EDINBURG — As a strong defender and the fastest player on UTRGV’s roster, center fielder Connor McMahon wasn’t surprised to take a place in the Vaqueros’ starting lineup from opening day.
After spending last season at Kansas City’s Maple Woods Community College, McMahon, a sophomore, slotted into the No. 9 spot in UTRGV’s order, where his bat would be less important than his other tools. Through his first 15 games, McMahon was hitting .225. Then, something started to click.
“You sit down there, and you get to see a lot more fastballs,” McMahon said. “I just started seeing the fastball, getting my timing right and started hitting the ball. If you’re hot, you’ll move up in the order.”
During UTRGV’s first WAC weekend, facing Utah Valley on March 26, McMahon did just that, stepping into the leadoff role.
He ended that day hitting .301 and still maintains a .305 batting average with 20 RBIs, 32 runs and nine stolen bases to rank was one of UTRGV’s most productive players as the season enters its final stretch.
“With his speed, we love having him at the top,” UTRGV coach Manny Mantrana said. “He’s putting the ball in play. He’s getting base hits. He’s bunting. He’s walking, and he’s getting big hits when we need them. So he’s done a nice job at the top of the order.”
McMahon has been batting leadoff in UTRGV’s last 21 games and has notched hits in 12 straight — the longest hitting streak on the team this year.
He’ll next have the chance to continue that stretch Friday against Northern Colorado, when UTRGV ends a run of nine days off following a 13-3 win against Texas A&M-Corpus Christi on Tuesday.
“If I play my game, it’ll keep going, I think,” McMahon said. “If you think about it too much and try to do it too much, it might break. So let’s see how long we can keep it running.”
McMahon credited his success at the plate largely to a few mechanical adjustments he started making during the fall.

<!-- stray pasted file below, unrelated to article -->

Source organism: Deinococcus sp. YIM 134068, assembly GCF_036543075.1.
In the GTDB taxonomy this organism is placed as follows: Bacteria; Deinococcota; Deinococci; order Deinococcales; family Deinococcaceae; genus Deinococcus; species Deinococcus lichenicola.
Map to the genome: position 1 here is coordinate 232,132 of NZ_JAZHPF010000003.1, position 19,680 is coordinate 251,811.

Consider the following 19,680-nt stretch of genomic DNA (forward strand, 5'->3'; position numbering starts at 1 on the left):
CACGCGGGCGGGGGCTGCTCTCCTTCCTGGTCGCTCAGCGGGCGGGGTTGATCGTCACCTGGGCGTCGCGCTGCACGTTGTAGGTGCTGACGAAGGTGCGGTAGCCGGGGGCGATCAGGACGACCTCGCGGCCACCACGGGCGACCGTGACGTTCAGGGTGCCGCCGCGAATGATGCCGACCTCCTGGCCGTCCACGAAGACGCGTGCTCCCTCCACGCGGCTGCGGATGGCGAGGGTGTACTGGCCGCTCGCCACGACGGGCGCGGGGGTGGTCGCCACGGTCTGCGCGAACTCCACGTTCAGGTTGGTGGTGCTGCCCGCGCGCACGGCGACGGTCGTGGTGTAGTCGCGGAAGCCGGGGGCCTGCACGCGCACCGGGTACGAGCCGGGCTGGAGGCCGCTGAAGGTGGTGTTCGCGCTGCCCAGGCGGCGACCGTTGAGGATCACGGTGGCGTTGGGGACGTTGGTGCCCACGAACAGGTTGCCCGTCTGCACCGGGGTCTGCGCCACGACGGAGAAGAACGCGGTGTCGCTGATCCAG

Mantrana wanted to change the “load position” of McMahon’s hands on his swing, hoping to create more ground balls and line drives that would allow McMahon to use his speed.
“I was getting locked up in my hands a little bit, jumping at the ball,” McMahon said. “Just relax, let your hands stay loose, see the ball, and let it happen. Not trying to do too much. Let the ball fly a little more.”
McMahon has noticed a difference in the speed of the game and the quality of pitching he faces since moving up to the Division I level.
His offense has been limited to mostly singles. Of his 51 hits, McMahon has just four doubles, one triple and no home runs.
“I’m just slowing down and trying to get that there,” McMahon said. “It’ll happen. It goes back to trying to do too much at the beginning of the season. Trying to do too much, and it ends up reverting back. Now, I’m just staying short and taking it that way, and eventually it will come through.”
Seeing the improvement McMahon has made already, Mantrana said he believes the sophomore has the potential to be “pretty darn good” during his junior and senior years.
McMahon has just one error in 106 chances in center field, and he is one of only two players on the roster who has the green light from Mantrana to steal bases any time he wants.
“He can really, really run, and he has a really good throwing arm,” Mantrana said. “If he learns just to hit line drives and ground balls junior year and senior year with those two tools… His speed will play at the next level, and his arm will play at the next level.”